A crucial week ahead for kharif crops

Vishwanath Kulkarni New Delhi | Updated on March 12, 2018 Published on July 15, 2012







Rain in the next few weeks will be crucial in determining the kharif crop output, though it is too early to arrive at any conclusion. Rains in July have always been a defining feature for drought in the country.

While sowing of kharif crops has picked up on improved rains over the past 10 days, it is yet to ease concerns over the impact on growth in agriculture.


The South-West monsoon, the lifeline of the country’s agriculture, arrived late by five days and its subsequent progress has been sluggish, resulting in a deficit of 23 per cent so far.

Though the entire country was covered by the monsoon four days in advance, the deficit has delayed sowing of key crops such as rice, pulses, coarse cereals and oilseeds. However, the planting of cash crops such as sugarcane, cotton and jute has largely been normal .

In the past 10 days, the actual rainfall has been one per cent higher compared with the normal of 63.4 mm, with large parts of the country ranging from Gujarat across Madhya Pradesh, Rajasthan, Uttar Pradesh, Chhattisgarh, West Bengal, Jharkhand and Orissa receiving good showers, resulting in a pick up of kharif planting.

The India Metrological Department has forecast that dry conditions will prevail this week, considered crucial for the kharif crops. But it depends on the actual rainfall that may occur during the period. The weather body has predicted that El Nino, which creates drought-like conditions in India, may emerge sometime towards the end of August, by which time sowing should be complete.

“Groundnut sowing has picked up in the past few days and is going on at a brisk pace in Saurashtra and Rajasthan,” says Mr B.V. Mehta, President, Solvent Extractors Association of India.

Groundnut acreage is set to gain over the next few weeks, says Mr Mehta. On the impact that the delay in monsoon could have on yields, he said, “It is early to jump to any conclusion. The last showers that come sometime in September are crucial in deciding the yields”.

Key groundnut growing States of Gujarat, Andhra Pradesh and Karnataka have so far seen a dip in acreage due to scanty rains. Any further delay in rain could prompt growers to switch over to short duration varieties, said Mr Mehta, clarifying that he hasn’t seen such a trend so far.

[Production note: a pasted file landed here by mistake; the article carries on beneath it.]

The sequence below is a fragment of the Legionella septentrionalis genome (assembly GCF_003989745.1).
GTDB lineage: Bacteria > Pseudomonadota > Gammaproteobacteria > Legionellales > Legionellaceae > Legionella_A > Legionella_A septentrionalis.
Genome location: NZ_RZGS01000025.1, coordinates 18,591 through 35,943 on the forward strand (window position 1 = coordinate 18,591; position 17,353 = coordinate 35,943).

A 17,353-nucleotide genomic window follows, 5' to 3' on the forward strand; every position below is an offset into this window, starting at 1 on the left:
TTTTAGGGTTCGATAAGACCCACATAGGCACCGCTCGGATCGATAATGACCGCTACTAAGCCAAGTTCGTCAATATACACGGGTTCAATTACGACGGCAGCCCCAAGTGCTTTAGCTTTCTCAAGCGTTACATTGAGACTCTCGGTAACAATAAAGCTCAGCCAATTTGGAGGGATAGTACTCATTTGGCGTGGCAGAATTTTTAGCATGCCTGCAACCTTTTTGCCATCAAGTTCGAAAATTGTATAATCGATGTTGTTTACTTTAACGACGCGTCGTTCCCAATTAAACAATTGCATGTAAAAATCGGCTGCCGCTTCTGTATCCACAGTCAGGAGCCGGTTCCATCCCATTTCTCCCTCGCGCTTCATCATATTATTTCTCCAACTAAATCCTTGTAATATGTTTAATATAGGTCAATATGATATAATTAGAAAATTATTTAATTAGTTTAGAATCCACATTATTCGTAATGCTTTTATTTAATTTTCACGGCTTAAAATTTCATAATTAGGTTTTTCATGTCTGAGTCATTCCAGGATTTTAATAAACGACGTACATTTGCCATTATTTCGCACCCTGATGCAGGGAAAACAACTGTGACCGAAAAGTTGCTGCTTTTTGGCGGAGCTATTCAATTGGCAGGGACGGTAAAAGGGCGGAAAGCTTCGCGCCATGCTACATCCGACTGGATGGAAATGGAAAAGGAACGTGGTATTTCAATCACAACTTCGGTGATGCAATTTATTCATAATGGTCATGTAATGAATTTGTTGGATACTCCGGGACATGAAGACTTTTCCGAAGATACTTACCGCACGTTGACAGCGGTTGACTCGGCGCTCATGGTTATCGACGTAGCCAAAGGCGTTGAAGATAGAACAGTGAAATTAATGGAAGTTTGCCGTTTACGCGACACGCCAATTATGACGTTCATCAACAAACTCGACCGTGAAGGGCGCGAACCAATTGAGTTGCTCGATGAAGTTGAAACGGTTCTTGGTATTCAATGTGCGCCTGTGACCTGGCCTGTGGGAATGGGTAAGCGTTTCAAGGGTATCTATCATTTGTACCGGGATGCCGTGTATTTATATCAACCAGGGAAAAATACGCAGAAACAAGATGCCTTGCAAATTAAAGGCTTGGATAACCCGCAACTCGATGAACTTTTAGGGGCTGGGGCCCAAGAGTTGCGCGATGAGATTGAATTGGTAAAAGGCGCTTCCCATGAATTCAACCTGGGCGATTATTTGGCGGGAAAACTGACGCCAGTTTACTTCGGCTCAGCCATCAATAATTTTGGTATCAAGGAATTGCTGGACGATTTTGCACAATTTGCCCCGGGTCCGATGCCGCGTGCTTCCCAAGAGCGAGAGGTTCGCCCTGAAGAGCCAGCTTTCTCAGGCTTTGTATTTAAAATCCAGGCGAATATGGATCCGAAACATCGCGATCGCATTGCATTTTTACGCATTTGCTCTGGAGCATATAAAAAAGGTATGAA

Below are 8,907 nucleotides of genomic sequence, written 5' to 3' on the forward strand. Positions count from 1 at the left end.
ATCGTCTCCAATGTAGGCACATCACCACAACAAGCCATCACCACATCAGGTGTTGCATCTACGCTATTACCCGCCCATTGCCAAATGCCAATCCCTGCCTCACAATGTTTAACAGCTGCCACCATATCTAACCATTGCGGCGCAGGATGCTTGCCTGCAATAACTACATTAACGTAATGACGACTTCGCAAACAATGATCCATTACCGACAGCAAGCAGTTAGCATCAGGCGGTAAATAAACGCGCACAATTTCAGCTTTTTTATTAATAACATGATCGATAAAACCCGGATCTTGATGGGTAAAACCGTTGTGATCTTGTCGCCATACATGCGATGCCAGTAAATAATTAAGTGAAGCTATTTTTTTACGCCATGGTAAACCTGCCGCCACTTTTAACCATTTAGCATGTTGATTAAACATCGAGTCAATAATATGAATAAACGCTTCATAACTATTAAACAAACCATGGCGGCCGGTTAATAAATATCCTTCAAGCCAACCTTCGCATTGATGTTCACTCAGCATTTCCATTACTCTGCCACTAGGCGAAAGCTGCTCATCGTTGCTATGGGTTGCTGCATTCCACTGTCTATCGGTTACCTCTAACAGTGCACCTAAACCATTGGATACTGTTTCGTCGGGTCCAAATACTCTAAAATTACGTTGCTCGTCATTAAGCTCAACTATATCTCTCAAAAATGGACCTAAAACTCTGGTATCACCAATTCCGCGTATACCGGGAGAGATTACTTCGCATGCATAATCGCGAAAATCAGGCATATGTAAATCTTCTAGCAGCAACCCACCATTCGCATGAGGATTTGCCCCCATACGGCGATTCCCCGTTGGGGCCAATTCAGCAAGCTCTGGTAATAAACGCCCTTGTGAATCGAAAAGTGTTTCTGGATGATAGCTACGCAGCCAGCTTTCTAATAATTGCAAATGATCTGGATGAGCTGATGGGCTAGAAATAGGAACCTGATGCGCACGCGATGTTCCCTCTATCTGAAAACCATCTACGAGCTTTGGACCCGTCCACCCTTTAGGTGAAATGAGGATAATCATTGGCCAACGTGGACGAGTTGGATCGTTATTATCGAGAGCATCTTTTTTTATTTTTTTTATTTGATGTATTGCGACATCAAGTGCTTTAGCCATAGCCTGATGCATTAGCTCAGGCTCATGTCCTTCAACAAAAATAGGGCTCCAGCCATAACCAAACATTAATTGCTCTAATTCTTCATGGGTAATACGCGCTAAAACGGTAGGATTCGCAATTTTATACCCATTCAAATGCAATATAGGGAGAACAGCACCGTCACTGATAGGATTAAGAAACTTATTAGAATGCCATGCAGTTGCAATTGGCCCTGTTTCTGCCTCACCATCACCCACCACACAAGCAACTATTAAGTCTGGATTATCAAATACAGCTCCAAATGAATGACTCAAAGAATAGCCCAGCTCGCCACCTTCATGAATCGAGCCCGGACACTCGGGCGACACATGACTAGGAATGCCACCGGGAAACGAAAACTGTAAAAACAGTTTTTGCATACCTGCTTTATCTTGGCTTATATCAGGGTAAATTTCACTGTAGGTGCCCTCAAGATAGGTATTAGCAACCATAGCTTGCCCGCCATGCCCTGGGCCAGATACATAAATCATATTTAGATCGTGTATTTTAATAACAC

In the case of soyabean, the sowing is almost 70 per cent complete, says Mr Rajesh Agrawal, spokesperson for Soyabean Processors Association of India.

“Last year, the soyabean acreage was 103 lakh hectares and we expect it to go up by 5 per cent this year as the oilseed has offered better returns,” he says.

Fears of tight global supplies, on dry conditions affecting US output, is driving prices – a trend that may prompt more farmers to plant soyabean here. “Rains in the next week will be crucial for soyabean,” Mr Agrawal said, adding that planting may go on till July 20-25. Maharashtra, Rajasthan, Karnataka and Andhra Pradesh are expected to see an increase in acreage.

Planting of rice, the key kharif cereal, has not only been delayed by scanty rains, but has also been affected by poor water storage levels and erratic power supply in the irrigated tracts of northern India. Paddy acreage lags by 5 lakh hectares in Uttar Pradesh, where farmers have planted more of sugarcane this year. Bihar, Chhattisgarh, Haryana, Odisha and Punjab have also witnessed a shortfall in acreage over last year. Adequate rice stockpiles are unlikely to trigger any concerns on availability, while acreage is expected to see a rise in coming weeks.

Erratic rain

The pulses scenario, at present, looks bleak, with erratic rain affecting sowing in Karnataka, Uttar Pradesh and Rajasthan. “Planting of tur has taken place in about a third of the normal area of 5 lakh hectares,” says Mr Basavaraj Ingin, President, State Tur Growers Association in Gulbarga, Karnataka.

The absence of supporting or follow-up rains has spelt trouble for the crop that has germinated. “We have almost lost hope,” Mr Ingin says, adding that farmers, as a last resort, are looking to plant coarse cereals like minor millets if rains permit.

Parts of North Karnataka and adjoining Andhra Pradesh and Maharashtra did not receive adequate winter rains last year, which has compounded the farmers’ woes in the region.

The sowing of coarse cereals such as jowar, bajra and ragi has been hit in States like Maharashtra, Karnataka and Rajasthan.

However, cash crops such as cotton and sugarcane have witnessed a rise in acreage. Cotton acreage has increased in Andhra Pradesh and Maharashtra, while in Punjab, Haryana and Rajasthan it has dipped as farmers have shifted to more lucrative crops such as guar.

Despite payment delays, farmers in Uttar Pradesh have planted sugarcane in an additional area of 2 lakh hectares, about 9 per cent more than last year.

Tamil Nadu, Bihar and Gujarat have also seen a rise in cane area.

Despite higher cane acreage, the Indian Sugar Mills Association has forecast a dip in sugar output of 1 million tonnes at 25 million tonnes for 2012-13 on account of inadequate rains affecting yields and recovery in Maharashtra and Karnataka.

Published on July 15, 2012
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